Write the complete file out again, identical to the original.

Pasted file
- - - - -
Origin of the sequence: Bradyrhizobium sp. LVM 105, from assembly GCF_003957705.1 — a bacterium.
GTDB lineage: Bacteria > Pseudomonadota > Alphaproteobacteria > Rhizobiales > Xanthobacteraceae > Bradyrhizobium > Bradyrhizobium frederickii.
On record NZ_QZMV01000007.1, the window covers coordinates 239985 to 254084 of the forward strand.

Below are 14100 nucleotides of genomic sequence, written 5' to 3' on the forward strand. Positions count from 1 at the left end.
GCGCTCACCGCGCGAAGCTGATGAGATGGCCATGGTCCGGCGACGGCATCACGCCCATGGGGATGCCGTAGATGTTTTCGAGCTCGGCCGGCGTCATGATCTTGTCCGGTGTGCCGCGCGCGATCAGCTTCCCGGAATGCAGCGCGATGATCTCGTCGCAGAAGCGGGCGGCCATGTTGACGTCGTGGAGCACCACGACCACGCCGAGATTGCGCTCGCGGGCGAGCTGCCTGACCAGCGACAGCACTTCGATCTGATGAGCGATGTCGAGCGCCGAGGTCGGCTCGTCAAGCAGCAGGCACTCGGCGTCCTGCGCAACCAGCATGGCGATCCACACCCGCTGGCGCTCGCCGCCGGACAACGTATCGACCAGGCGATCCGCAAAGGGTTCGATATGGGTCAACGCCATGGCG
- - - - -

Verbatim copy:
Origin of the sequence: Bradyrhizobium sp. LVM 105, from assembly GCF_003957705.1 — a bacterium.
GTDB lineage: Bacteria > Pseudomonadota > Alphaproteobacteria > Rhizobiales > Xanthobacteraceae > Bradyrhizobium > Bradyrhizobium frederickii.
On record NZ_QZMV01000007.1, the window covers coordinates 239985 to 254084 of the forward strand.

Below are 14100 nucleotides of genomic sequence, written 5' to 3' on the forward strand. Positions count from 1 at the left end.
GCGCTCACCGCGCGAAGCTGATGAGATGGCCATGGTCCGGCGACGGCATCACGCCCATGGGGATGCCGTAGATGTTTTCGAGCTCGGCCGGCGTCATGATCTTGTCCGGTGTGCCGCGCGCGATCAGCTTCCCGGAATGCAGCGCGATGATCTCGTCGCAGAAGCGGGCGGCCATGTTGACGTCGTGGAGCACCACGACCACGCCGAGATTGCGCTCGCGGGCGAGCTGCCTGACCAGCGACAGCACTTCGATCTGATGAGCGATGTCGAGCGCCGAGGTCGGCTCGTCAAGCAGCAGGCACTCGGCGTCCTGCGCAACCAGCATGGCGATCCACACCCGCTGGCGCTCGCCGCCGGACAACGTATCGACCAGGCGATCCGCAAAGGGTTCGATATGGGTCAACGCCATGGCG